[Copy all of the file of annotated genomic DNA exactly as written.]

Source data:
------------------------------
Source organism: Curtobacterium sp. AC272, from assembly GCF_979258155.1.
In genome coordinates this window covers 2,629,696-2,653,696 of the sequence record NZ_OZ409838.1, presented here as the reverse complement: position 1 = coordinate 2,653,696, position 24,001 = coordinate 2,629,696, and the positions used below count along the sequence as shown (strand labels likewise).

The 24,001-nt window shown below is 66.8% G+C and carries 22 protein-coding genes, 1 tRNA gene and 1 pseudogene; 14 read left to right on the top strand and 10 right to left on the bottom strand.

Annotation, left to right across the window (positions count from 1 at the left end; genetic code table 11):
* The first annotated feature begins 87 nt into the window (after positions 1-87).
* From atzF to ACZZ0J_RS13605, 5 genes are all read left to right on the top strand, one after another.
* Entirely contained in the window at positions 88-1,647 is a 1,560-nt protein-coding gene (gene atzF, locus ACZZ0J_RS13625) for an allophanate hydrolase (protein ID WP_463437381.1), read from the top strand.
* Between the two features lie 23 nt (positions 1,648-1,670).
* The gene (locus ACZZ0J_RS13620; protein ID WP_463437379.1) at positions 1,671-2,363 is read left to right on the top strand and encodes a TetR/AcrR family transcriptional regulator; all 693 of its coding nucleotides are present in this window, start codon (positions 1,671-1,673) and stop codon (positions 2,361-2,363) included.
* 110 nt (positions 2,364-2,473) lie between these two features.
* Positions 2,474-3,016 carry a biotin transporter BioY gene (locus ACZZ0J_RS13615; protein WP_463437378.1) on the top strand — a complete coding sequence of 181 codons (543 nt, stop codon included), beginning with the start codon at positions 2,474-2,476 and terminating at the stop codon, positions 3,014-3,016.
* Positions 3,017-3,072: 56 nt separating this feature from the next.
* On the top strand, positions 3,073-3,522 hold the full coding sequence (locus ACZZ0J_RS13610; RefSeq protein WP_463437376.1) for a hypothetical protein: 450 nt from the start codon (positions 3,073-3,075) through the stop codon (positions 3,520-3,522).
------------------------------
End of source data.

Source organism: Curtobacterium sp. AC272, from assembly GCF_979258155.1.
In genome coordinates this window covers 2,629,696-2,653,696 of the sequence record NZ_OZ409838.1, presented here as the reverse complement: position 1 = coordinate 2,653,696, position 24,001 = coordinate 2,629,696, and the positions used below count along the sequence as shown (strand labels likewise).

The 24,001-nt window shown below is 66.8% G+C and carries 22 protein-coding genes, 1 tRNA gene and 1 pseudogene; 14 read left to right on the top strand and 10 right to left on the bottom strand.

Annotation, left to right across the window (positions count from 1 at the left end; genetic code table 11):
* The first annotated feature begins 87 nt into the window (after positions 1-87).
* From atzF to ACZZ0J_RS13605, 5 genes are all read left to right on the top strand, one after another.
* Entirely contained in the window at positions 88-1,647 is a 1,560-nt protein-coding gene (gene atzF, locus ACZZ0J_RS13625) for an allophanate hydrolase (protein ID WP_463437381.1), read from the top strand.
* Between the two features lie 23 nt (positions 1,648-1,670).
* The gene (locus ACZZ0J_RS13620; protein ID WP_463437379.1) at positions 1,671-2,363 is read left to right on the top strand and encodes a TetR/AcrR family transcriptional regulator; all 693 of its coding nucleotides are present in this window, start codon (positions 1,671-1,673) and stop codon (positions 2,361-2,363) included.
* 110 nt (positions 2,364-2,473) lie between these two features.
* Positions 2,474-3,016 carry a biotin transporter BioY gene (locus ACZZ0J_RS13615; protein WP_463437378.1) on the top strand — a complete coding sequence of 181 codons (543 nt, stop codon included), beginning with the start codon at positions 2,474-2,476 and terminating at the stop codon, positions 3,014-3,016.
* Positions 3,017-3,072: 56 nt separating this feature from the next.
* On the top strand, positions 3,073-3,522 hold the full coding sequence (locus ACZZ0J_RS13610; RefSeq protein WP_463437376.1) for a hypothetical protein: 450 nt from the start codon (positions 3,073-3,075) through the stop codon (positions 3,520-3,522).